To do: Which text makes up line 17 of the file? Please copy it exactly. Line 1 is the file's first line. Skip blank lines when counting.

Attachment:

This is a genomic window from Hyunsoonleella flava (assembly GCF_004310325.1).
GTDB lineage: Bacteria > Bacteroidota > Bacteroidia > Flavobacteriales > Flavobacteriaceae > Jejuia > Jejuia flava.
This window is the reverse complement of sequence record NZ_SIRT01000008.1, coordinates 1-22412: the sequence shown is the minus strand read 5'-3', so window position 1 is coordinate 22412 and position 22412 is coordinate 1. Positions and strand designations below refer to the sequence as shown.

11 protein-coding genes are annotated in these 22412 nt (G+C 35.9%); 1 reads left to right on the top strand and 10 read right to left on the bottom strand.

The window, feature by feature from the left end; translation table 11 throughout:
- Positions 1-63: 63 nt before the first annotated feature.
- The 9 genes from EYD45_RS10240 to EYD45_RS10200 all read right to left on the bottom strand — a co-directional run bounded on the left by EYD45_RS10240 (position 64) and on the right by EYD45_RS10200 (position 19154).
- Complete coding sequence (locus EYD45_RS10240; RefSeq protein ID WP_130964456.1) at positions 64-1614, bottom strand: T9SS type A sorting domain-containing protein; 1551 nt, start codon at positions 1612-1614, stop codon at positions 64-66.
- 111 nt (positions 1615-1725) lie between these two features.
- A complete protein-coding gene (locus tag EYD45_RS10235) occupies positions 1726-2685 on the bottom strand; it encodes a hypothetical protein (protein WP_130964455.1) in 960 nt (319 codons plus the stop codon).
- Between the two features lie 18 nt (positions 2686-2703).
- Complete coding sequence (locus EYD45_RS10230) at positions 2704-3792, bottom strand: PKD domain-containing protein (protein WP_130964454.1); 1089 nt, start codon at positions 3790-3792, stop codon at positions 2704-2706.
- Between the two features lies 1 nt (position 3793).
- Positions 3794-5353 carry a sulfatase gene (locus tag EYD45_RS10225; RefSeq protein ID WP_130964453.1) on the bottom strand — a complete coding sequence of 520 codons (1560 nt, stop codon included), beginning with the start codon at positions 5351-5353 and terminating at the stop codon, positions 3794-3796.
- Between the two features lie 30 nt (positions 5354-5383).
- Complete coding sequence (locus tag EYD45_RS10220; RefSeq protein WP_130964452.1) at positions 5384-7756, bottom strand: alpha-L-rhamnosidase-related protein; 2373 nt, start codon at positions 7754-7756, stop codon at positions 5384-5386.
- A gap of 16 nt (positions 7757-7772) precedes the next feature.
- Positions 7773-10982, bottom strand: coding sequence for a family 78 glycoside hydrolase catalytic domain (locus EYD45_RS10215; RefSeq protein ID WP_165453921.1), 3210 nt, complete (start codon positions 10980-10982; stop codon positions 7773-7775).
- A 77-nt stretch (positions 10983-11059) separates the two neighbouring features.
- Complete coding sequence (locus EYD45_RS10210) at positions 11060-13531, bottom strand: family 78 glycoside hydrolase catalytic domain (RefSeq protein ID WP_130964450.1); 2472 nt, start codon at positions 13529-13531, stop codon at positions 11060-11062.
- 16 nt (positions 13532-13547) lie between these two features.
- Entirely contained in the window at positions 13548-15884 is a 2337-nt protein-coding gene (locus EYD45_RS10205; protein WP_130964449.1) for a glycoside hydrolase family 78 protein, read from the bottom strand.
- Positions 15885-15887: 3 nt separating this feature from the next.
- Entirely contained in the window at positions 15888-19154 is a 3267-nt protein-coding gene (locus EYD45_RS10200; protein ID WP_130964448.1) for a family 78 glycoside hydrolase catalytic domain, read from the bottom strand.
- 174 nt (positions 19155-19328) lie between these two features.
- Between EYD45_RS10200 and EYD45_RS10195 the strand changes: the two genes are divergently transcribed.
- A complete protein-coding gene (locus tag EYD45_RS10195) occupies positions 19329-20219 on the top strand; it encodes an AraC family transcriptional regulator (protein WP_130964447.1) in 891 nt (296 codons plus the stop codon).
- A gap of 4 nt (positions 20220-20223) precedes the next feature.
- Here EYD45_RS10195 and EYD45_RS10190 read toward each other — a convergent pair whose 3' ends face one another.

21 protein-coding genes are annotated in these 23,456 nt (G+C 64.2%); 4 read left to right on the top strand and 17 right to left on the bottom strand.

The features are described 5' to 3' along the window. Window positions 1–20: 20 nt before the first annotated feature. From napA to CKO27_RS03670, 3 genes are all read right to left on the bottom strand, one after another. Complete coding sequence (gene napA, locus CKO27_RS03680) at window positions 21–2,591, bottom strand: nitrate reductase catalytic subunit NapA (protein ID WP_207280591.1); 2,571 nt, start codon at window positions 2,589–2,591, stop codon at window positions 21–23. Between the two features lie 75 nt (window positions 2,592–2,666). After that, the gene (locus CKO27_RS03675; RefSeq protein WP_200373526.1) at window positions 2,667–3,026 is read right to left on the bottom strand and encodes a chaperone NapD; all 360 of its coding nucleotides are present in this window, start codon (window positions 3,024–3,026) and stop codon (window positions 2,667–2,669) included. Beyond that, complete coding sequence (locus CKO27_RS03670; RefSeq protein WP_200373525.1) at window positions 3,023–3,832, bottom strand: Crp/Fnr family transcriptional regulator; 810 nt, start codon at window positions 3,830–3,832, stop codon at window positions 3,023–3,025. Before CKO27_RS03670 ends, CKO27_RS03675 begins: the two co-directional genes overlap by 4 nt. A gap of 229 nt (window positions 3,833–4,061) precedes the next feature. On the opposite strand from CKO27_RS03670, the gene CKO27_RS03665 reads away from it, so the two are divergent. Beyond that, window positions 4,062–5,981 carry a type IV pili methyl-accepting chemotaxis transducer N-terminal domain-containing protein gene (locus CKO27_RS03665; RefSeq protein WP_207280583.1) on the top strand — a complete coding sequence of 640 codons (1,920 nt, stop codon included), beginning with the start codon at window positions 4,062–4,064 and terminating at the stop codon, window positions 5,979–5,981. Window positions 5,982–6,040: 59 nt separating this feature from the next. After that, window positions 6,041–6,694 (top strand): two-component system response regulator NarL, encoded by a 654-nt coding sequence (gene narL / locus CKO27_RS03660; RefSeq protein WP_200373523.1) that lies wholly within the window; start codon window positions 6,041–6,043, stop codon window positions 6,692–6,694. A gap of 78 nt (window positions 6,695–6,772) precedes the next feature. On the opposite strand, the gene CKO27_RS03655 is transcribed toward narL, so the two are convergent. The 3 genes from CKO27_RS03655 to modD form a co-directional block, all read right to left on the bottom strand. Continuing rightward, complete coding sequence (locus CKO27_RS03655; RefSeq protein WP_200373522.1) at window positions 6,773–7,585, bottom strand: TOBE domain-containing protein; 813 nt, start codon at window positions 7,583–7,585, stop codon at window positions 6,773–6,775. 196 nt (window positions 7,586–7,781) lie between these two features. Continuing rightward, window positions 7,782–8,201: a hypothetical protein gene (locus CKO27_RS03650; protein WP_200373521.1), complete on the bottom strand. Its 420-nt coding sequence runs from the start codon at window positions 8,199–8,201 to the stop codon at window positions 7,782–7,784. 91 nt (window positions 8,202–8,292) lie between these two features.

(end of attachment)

- A gap of 16 nt (positions 7757-7772) precedes the next feature.